A FINAL REPORT CARD ON THE STATES’ RESPONSE TO COVID-19; A FINAL REPORT CARD ON THE STATES’ RESPONSE TO COVID-19: Phil Kerpen, Stephen Moore, Casey B. Mulligan
by Paul Alexander
NBER WORKING PAPER SERIES The outcomes in NJ, NY, and CA were among the worst in all three categories: mortality, economy, and schooling. UT, NE, and VT were leaders in all three categories.
‘The outcomes in NJ, NY, and CA were among the worst in all three categories: mortality, economy, and schooling. UT, NE, and VT were leaders in all three categories.’
Utah, Nebraska, Vermont, Montana, South Dakota, Florida, New Hampshire, Maine, Arkansas and Idaho ranked in the top 10.
At the bottom were Pennsylvania, Connecticut, Nevada, Maryland, Illinois, California, New Mexico, New York, the District of Columbia and New Jersey.
“A working paper that examined how U.S. states responded to the COVID-19 pandemic found that states with strict lockdowns and other COVID-19 policies did little to prevent COVID-19 deaths, but those economic restrictions and school closures proved costly in other ways.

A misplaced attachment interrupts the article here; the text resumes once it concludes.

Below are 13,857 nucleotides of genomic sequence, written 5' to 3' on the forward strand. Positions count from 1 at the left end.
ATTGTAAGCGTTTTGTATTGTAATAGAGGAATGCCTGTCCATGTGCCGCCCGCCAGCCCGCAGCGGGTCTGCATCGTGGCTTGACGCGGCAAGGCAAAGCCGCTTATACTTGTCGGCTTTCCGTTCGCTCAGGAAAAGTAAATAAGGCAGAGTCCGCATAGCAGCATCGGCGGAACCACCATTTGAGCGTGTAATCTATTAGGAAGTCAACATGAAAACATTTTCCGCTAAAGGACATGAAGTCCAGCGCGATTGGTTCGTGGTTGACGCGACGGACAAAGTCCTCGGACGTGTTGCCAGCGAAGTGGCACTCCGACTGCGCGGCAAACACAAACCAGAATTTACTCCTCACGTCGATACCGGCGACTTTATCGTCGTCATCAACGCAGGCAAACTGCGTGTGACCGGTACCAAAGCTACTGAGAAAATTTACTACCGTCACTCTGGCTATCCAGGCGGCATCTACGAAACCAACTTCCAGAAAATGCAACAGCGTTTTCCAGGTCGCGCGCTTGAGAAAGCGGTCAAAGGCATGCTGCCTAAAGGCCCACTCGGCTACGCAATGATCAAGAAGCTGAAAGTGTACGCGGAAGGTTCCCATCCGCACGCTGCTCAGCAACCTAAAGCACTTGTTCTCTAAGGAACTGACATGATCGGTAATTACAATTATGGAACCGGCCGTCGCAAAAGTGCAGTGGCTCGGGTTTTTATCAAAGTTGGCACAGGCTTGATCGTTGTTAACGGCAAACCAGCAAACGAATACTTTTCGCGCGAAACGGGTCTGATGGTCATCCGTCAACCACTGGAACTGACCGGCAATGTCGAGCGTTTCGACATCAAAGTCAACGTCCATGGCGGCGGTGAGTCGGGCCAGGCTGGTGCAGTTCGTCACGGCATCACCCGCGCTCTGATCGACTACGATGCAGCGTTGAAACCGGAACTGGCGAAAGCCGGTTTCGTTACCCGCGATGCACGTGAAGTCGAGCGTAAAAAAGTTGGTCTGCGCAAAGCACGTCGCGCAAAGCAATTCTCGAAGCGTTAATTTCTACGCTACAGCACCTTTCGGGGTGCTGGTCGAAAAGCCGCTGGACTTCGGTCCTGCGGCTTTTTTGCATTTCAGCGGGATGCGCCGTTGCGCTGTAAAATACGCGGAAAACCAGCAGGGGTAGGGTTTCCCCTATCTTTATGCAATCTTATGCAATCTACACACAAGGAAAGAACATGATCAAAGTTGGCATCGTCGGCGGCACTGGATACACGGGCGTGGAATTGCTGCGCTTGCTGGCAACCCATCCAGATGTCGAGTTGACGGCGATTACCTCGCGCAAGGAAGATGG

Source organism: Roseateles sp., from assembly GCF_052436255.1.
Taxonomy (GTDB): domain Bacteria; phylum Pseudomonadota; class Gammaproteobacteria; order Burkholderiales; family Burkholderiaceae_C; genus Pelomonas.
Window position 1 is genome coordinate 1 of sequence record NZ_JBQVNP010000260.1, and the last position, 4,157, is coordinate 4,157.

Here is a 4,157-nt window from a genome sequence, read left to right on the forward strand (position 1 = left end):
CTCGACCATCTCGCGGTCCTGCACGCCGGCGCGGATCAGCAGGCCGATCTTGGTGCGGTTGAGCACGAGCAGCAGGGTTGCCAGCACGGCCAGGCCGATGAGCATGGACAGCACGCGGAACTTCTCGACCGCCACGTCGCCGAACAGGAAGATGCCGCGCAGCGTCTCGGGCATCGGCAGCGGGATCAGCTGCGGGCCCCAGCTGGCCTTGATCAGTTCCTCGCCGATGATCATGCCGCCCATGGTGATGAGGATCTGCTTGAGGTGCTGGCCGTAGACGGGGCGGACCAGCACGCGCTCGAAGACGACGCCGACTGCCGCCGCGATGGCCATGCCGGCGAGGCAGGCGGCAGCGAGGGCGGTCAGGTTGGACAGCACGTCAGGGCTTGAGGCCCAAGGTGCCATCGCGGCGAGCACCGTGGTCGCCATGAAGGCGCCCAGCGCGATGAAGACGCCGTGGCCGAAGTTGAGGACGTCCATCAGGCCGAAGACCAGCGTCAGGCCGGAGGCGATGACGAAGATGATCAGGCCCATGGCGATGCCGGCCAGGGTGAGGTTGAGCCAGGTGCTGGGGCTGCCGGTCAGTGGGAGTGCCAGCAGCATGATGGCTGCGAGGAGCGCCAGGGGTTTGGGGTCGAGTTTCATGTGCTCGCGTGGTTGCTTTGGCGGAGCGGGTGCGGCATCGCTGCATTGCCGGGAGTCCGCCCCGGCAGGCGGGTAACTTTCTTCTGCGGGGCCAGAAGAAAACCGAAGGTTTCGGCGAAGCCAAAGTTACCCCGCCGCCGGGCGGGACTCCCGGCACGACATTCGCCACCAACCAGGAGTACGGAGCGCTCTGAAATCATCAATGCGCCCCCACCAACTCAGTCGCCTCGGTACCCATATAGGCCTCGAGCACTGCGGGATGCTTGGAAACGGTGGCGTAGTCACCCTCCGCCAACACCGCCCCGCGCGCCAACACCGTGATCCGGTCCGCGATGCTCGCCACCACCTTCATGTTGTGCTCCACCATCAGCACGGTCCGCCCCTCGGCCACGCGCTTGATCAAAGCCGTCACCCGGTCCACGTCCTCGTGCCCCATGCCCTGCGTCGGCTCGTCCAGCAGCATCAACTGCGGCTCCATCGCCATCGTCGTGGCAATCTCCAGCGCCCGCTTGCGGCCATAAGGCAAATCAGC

"School closures may ultimately prove to be the most costly policy decision of the pandemic era in both economic and mortality terms," University of Chicago economist Casey Mulligan and fellow authors Stephen Moore and Phil Kerpen of the Committee to Unleash Prosperity wrote in the paper. "One study found that school closures at the end of the previous 2019-2020 school year are associated with 13.8 million years of life lost. An [National Institutes of Health] analysis found that life expectancy for high school graduates is 4 to 6 years longer than high school dropouts," the authors wrote. "The [Organization for Economic Co-operation and Development] estimates that learning losses from pandemic era school closures could cause a 3% decline in lifetime earnings, and that a loss of just one third of a year of learning has a long-term economic impact of $14 trillion."
"Pandemic mortality was greater in states where obesity, diabetes, and old age were more prevalent before the pandemic. Economic activity was less in states that had been intensive in, especially, accommodations and food," the authors concluded. "Still, much residual variation in both mortality and economic activity remains even after controlling for these factors because the 50 states and DC took very different approaches to confronting the COVID-19 pandemic."